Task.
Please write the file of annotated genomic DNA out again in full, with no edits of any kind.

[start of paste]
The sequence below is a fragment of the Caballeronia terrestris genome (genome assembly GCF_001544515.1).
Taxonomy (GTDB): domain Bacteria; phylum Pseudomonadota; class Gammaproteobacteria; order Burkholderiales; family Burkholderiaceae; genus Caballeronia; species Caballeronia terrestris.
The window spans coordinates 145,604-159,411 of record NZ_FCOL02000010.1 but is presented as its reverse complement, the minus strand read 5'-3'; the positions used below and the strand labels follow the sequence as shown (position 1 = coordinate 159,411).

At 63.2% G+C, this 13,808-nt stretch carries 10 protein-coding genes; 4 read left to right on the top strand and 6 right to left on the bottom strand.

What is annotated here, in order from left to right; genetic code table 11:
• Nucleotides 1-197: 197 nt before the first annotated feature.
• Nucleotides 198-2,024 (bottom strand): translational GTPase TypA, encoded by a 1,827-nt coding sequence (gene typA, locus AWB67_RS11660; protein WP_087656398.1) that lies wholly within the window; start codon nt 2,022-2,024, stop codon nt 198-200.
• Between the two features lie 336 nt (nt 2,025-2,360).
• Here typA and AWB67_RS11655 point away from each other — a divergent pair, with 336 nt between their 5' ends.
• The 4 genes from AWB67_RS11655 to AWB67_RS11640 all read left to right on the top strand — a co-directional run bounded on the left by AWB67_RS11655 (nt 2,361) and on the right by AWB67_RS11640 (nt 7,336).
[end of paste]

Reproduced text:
The sequence below is a fragment of the Caballeronia terrestris genome (genome assembly GCF_001544515.1).
Taxonomy (GTDB): domain Bacteria; phylum Pseudomonadota; class Gammaproteobacteria; order Burkholderiales; family Burkholderiaceae; genus Caballeronia; species Caballeronia terrestris.
The window spans coordinates 145,604-159,411 of record NZ_FCOL02000010.1 but is presented as its reverse complement, the minus strand read 5'-3'; the positions used below and the strand labels follow the sequence as shown (position 1 = coordinate 159,411).

At 63.2% G+C, this 13,808-nt stretch carries 10 protein-coding genes; 4 read left to right on the top strand and 6 right to left on the bottom strand.

What is annotated here, in order from left to right; genetic code table 11:
• Nucleotides 1-197: 197 nt before the first annotated feature.
• Nucleotides 198-2,024 (bottom strand): translational GTPase TypA, encoded by a 1,827-nt coding sequence (gene typA, locus AWB67_RS11660; protein WP_087656398.1) that lies wholly within the window; start codon nt 2,022-2,024, stop codon nt 198-200.
• Between the two features lie 336 nt (nt 2,025-2,360).
• Here typA and AWB67_RS11655 point away from each other — a divergent pair, with 336 nt between their 5' ends.
• The 4 genes from AWB67_RS11655 to AWB67_RS11640 all read left to right on the top strand — a co-directional run bounded on the left by AWB67_RS11655 (nt 2,361) and on the right by AWB67_RS11640 (nt 7,336).